RIT Graduate Honored with Robert F. Kennedy Human Rights Award

Librada Paz recognized as a leader in the farmworker human rights movement

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Martin Gordon, an associate professor in CAST, stands with former student Librada Paz ’03 (mechanical engineering technology) after she received the 2012 Robert F. Kennedy Human Rights Award on Nov. 14 in Washington, D.C.

A Rochester Institute of Technology graduate and leader in New York’s farmworker human rights movement received the 2012 Robert F. Kennedy Human Rights Award.

Librada Paz ’03 (mechanical engineering technology) is a western New York council member for the Rural and Migrant Ministry, a 31-year-old organization that focuses on erasing the systemic violence and human rights violations that America’s farmworkers and migrant laborers face. She also is a former farmworker herself.

“I do not have the words to describe how honored I feel to receive this award,” says the Brockport, N.Y., resident. “I wasn’t expecting that high of an honor.”

The Robert F. Kennedy Human Rights Award was established in 1984 to recognize people who stand up to oppression at grave personal risk in the nonviolent pursuit of human rights. Paz joins 43 others from 26 countries as the recipient of the 29th annual prize. She received the award during a presentation on Nov. 14 in Washington, D.C.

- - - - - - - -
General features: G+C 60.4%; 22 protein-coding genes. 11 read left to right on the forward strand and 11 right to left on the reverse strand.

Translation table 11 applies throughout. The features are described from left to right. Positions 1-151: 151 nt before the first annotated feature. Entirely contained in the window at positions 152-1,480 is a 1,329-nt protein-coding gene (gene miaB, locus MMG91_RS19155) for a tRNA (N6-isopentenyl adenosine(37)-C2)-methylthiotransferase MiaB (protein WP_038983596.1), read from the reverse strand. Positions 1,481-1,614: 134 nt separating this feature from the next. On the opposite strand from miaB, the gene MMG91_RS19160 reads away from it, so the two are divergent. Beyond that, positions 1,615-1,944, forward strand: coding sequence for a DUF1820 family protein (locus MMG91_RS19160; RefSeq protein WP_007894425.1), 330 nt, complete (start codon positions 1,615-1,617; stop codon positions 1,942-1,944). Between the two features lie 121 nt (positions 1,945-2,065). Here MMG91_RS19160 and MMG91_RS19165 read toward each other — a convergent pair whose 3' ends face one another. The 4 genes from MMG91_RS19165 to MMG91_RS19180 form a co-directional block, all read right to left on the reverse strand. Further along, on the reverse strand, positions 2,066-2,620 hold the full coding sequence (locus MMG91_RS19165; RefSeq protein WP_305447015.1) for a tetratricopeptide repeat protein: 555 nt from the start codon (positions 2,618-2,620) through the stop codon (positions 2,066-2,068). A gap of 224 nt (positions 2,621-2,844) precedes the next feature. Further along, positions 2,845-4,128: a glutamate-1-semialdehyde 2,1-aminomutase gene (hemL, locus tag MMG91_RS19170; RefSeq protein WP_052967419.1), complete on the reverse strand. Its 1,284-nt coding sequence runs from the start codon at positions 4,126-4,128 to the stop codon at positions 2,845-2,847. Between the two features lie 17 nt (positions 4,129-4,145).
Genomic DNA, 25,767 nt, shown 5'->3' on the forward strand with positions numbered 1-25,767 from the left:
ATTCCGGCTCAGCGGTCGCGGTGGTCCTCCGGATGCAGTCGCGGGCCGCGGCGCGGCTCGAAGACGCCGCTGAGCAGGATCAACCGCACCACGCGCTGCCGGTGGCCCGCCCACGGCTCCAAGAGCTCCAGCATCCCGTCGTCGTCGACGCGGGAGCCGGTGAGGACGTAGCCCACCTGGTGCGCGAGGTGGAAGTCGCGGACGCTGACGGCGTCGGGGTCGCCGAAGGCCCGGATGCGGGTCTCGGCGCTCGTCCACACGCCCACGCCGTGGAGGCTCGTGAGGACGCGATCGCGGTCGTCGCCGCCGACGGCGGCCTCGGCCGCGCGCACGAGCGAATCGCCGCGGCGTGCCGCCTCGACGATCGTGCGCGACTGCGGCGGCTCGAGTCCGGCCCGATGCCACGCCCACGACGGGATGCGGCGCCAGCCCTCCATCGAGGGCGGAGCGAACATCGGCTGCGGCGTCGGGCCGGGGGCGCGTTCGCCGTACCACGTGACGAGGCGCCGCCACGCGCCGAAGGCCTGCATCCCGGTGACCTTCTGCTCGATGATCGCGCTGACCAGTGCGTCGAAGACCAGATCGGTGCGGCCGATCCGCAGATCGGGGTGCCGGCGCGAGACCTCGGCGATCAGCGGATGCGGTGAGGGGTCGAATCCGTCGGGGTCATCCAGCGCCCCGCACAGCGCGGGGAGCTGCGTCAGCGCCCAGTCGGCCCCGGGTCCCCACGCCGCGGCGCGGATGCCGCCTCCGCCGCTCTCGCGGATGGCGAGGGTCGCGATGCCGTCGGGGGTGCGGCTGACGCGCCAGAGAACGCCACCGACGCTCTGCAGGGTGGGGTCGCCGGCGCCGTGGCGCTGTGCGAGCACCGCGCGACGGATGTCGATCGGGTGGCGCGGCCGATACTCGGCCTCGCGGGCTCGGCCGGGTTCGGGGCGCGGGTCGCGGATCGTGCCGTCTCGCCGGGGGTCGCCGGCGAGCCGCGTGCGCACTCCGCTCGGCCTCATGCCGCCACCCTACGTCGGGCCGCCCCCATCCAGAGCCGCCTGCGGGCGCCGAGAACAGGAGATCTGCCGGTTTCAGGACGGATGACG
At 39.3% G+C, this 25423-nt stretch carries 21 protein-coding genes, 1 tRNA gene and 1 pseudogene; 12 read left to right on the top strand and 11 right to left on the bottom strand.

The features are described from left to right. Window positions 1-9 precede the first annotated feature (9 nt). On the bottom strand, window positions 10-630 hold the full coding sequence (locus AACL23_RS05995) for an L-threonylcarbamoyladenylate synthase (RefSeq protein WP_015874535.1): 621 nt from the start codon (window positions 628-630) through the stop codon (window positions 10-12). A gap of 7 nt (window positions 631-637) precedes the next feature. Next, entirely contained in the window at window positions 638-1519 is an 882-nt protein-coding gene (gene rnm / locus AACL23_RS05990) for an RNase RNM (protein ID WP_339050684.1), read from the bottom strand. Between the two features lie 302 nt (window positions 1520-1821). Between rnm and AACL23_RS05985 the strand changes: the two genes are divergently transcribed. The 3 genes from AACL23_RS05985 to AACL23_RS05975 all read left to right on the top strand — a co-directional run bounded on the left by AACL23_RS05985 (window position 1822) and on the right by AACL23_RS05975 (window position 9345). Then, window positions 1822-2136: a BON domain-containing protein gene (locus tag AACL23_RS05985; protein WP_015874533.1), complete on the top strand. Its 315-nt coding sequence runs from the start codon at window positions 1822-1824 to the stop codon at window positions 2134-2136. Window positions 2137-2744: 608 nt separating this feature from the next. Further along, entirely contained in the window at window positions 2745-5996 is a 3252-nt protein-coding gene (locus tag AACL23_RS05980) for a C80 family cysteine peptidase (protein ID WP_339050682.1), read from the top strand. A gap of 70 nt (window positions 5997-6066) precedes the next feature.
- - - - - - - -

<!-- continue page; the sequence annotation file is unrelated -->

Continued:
At the age of 15, Paz and her sister migrated from Mexico to the United States and began working in the fields. She lived with large groups of people in sub-standard housing, worked long hours in grueling heat and moved between New York and Florida to follow seasonal crops. As a young female farmworker, she was the victim of physical and sexual abuse.

She settled in New York after 15 years and obtained her immigration status. That is also when she pursued her dream of going to college and selected RIT after talking to professors, who helped her zero in on mechanical engineering technology.

Paz says she continued working in the fields to pay for RIT. She also raised her son, Brandon Nieves, who is now a hospitality student in the College of Applied Science and Technology.

“For me it was amazing to graduate from a private school like RIT,” she says.

Martin Gordon, an associate professor in CAST, says Paz was one of the most inspirational students he has known.

“This is a great example of someone using their RIT education in unexpected ways,” Gordon says. “The Mechanical Engineering Technology program has always prepared its students to solve real-world problems. Libby has certainly been instrumental in tackling a very difficult real-world problem.”